The first person in the camp to be tortured unmercifully and to die as a result was the Lutheran pastor, Wilhelm Kund, the Dean of the Banat District of his church.  He was the oldest remaining Lutheran pastor in Yugoslavia after Bishop Philipp Popp had been executed by the Partisans in Zagreb.  They dragged the old pastor to a punishment cell that they had set up and abused and beat him for two hours simply because he was a pastor.  He too received many punches to the kidneys, the Partisans using brass knuckles and clubs.  They hit him in the face with planks of wood and broke his nose.  They then threw him to the floor.  They took turns jumping on him, hit him in the stomach and broke his ribs.  He was bloodied from head to toe and had severe internal injuries a result of which he later died.  The well known lawyer, Dr. Hans Leitner, also died after constant torture.  He had been brought to Pantschowa from Kowatschitza.

 

  Day after day, the Partisans brought more and more Swabian men and many women to the camp in Pantschowa also including residents of the city and most of them perished as a result of the mistreatment they received and those who survived this gruesome ordeal were led away to be shot in large groups.  The first of these mass shootings occurred on October 16, 1944.  On that day alone, 180 Swabian men had been bound and led from the camp were made to undress and stood naked out on the street that leads to Jabuka and were shot on the outskirts of Pantschowa.

 

    All kinds of gruesome things took place at these shootings because the Serbian Partisans and the Gypsies who accompanied them took advantage of the opportunity.  The naked victims were taken to the site of the mass grave already dug for them and were forced to lie down in it and wait for the executioner’s shot.  If anyone protested he was badly beaten before being shot.  The carpenter, Anton Geier, after he was stripped naked was impaled on a pitch fork by one of the Gypsies and only after a long time of pain and suffering was he thrown down into the mass grave while still alive.  The watchmaker, Michael Eichart, was killed by Partisans in a most brutal manner.  They cut out and removed some of his ribs while he was still alive and finally pushed him into the grave with the other Swabians but only after an eternity of suffering.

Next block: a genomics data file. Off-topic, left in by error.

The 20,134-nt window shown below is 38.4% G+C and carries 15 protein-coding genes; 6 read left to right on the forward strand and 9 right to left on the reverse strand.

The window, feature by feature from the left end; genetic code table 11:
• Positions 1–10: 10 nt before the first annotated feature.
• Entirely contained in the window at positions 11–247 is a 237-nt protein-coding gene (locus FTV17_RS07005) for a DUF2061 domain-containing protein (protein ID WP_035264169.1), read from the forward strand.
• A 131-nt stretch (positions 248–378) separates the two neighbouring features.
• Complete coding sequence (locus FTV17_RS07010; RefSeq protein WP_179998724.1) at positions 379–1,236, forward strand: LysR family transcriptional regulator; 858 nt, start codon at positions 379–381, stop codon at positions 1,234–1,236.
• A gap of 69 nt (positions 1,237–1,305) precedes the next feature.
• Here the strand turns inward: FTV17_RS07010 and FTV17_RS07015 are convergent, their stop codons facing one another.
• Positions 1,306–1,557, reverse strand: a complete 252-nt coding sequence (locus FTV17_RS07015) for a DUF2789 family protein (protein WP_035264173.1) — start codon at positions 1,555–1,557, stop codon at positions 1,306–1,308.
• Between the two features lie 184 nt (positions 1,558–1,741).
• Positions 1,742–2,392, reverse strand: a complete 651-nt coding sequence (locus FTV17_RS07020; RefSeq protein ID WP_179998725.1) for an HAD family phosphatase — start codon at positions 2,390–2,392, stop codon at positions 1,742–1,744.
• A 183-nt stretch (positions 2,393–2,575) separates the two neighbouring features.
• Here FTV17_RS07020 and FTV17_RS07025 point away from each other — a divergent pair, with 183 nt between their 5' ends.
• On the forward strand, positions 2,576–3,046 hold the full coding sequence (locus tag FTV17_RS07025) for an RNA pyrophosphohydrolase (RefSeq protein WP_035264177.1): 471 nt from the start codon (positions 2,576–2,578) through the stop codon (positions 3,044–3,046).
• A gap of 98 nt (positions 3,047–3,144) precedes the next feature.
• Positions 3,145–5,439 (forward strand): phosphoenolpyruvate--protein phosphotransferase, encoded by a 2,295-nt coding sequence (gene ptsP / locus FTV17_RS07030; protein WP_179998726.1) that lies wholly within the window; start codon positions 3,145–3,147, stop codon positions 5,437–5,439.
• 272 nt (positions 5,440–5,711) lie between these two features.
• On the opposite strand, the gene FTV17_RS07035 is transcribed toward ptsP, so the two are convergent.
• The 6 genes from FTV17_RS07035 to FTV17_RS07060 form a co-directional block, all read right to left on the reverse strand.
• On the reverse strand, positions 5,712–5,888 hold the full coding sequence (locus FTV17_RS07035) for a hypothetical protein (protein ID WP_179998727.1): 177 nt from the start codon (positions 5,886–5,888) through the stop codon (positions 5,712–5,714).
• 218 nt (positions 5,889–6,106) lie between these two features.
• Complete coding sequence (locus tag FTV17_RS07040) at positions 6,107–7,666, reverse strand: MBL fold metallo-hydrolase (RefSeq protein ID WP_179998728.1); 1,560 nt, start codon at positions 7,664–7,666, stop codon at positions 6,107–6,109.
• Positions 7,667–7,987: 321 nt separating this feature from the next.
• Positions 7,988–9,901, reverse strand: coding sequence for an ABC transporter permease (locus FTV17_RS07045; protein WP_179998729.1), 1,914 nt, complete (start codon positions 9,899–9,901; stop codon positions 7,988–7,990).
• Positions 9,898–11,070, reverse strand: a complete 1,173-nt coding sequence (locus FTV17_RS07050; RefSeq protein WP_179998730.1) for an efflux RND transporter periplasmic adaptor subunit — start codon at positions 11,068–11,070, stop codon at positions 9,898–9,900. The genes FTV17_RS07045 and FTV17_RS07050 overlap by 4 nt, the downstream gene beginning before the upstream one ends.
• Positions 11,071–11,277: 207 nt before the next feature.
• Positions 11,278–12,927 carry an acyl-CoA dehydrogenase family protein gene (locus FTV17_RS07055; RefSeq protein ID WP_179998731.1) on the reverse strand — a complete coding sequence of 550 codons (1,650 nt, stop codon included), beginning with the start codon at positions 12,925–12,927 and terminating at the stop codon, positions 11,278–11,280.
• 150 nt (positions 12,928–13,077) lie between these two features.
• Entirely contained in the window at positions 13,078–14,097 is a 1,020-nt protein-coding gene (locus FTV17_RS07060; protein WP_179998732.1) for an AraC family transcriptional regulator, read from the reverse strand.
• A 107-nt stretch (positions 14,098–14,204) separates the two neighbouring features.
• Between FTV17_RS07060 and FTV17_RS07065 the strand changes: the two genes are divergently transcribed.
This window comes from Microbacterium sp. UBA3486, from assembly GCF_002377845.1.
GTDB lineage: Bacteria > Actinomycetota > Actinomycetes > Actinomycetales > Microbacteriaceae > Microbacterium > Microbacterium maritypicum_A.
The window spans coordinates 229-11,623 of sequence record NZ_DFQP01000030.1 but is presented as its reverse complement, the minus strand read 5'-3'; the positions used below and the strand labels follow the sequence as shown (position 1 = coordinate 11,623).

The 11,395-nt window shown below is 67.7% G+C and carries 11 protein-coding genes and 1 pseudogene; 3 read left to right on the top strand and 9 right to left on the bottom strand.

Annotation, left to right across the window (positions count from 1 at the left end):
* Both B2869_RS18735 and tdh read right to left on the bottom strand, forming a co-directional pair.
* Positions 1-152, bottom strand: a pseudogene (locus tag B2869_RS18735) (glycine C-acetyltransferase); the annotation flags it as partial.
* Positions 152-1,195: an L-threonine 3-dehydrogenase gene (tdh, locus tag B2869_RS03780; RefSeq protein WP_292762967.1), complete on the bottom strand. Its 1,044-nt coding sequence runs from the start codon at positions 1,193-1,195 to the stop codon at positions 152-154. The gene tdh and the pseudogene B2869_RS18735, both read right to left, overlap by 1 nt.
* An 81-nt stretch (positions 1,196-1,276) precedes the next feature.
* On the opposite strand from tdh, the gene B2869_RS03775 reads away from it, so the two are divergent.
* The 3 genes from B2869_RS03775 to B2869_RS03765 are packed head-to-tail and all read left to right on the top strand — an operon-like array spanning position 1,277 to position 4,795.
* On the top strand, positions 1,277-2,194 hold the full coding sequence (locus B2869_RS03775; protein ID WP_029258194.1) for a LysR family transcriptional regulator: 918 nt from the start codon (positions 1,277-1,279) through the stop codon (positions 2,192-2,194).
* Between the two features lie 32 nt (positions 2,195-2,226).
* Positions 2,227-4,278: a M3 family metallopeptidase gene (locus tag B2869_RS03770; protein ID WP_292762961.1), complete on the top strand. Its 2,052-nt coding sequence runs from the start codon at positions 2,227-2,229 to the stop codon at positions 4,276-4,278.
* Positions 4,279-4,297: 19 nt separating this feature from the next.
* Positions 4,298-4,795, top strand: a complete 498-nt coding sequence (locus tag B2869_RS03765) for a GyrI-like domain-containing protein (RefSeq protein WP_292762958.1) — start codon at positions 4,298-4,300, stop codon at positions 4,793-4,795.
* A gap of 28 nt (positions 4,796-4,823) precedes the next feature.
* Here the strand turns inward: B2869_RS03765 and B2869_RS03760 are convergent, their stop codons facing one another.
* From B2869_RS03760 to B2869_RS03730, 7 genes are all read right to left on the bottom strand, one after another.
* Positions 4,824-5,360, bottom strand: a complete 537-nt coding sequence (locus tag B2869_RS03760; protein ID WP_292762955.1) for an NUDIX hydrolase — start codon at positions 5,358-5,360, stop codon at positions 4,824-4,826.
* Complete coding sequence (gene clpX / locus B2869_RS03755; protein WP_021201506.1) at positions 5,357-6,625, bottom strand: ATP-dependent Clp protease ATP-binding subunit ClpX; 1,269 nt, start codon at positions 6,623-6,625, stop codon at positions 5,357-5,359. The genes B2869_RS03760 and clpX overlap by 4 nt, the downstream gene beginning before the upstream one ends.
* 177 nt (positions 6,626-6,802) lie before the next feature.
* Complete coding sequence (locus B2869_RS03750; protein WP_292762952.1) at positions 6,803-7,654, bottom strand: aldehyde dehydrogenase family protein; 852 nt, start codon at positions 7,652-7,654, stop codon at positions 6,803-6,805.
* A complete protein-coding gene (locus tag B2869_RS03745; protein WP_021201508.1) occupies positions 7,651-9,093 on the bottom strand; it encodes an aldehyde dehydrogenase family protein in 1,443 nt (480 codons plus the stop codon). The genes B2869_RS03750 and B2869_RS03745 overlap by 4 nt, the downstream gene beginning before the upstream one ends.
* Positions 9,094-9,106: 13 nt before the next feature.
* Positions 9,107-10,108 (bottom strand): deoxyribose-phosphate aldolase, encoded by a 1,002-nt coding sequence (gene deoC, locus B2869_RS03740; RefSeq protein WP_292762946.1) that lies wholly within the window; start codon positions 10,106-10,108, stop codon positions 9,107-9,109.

On October 18th another 180 Swabians were driven out of the camp in chains and were shot.  On October 20th there were over 300.  Among them were some German prisoners of war.  On October 22nd they killed thirty men and one woman.  And that is how it went on day after day until mid November.  On November 9th, the former Swabian attorney-at-law, Dr. Simon Bartmann, a man who everyone knew was a Yugoslavian patriot and had opposed the Fascists, was included in a group of 84 Swabians that were shot.  This group also included eleven women, the dentist Dr. Hauber and the attorney Dr. Bartosch.  The others who were shot with them were all members of the professions, the intelligentsia and well-to-do persons.  On this occasion the operation was carried out with the Partisans going from cell to cell with a list of names that they called out who were designated for execution.  Whoever’s name was called out had to step out of the cell.  That is how they assembled the 84 Swabian men and women.  They were immediately surrounded by Partisans who beat them with their rifles or steel rods.  They tied them up with rope and wire to one another and drove them out of the camp, beating and mistreating them along the way.  The fate of elderly Dr. Simon Bartmann was surprising.  He had many friends among the nationalists and royalists among the Serbs with whom he had worked cooperatively even before the First World War when the Banat was not even part of Yugoslavia but still belonged to Hungary and the Serbs were as much a minority as were the Danube Swabians.  That now made no difference.  Dr. Bartmann had to die because he too was a “German”.  All of these victims like those before them were driven naked to the mass graves and put to death in a gruesome manner.

 

  On November 11, 1944 all of the remaining Danube Swabians in the city of Pantschowa (most of whom were women and children) were driven out of their houses by the Partisans and herded into a camp.  Everything they possessed was stolen from them.  In all, 3,042 of them were brought to Brestowatz where 7,000 people were interned.  In a very short period of time 400 of them perished.  Later in the winter the Swabian women were taken away to labour camps where many of them were put to death or were cruelly tortured and punished.

 

  At the end of December 1944 the Yugoslavian government handed over 1,000 younger women and teenaged girls to the Russian Army.  They were deported to the Soviet Union to the slave labour camps.  Not a single one of them ever returned home.  But at the camp in Brestowatz the Partisans often dragged off young women and girls and to this date their fate remains unknown.  The father of one of the girls protested to the Partisan Commander and as a result he was punished and tortured.  They held a burning candle beneath his nostrils and under his outstretched tongue.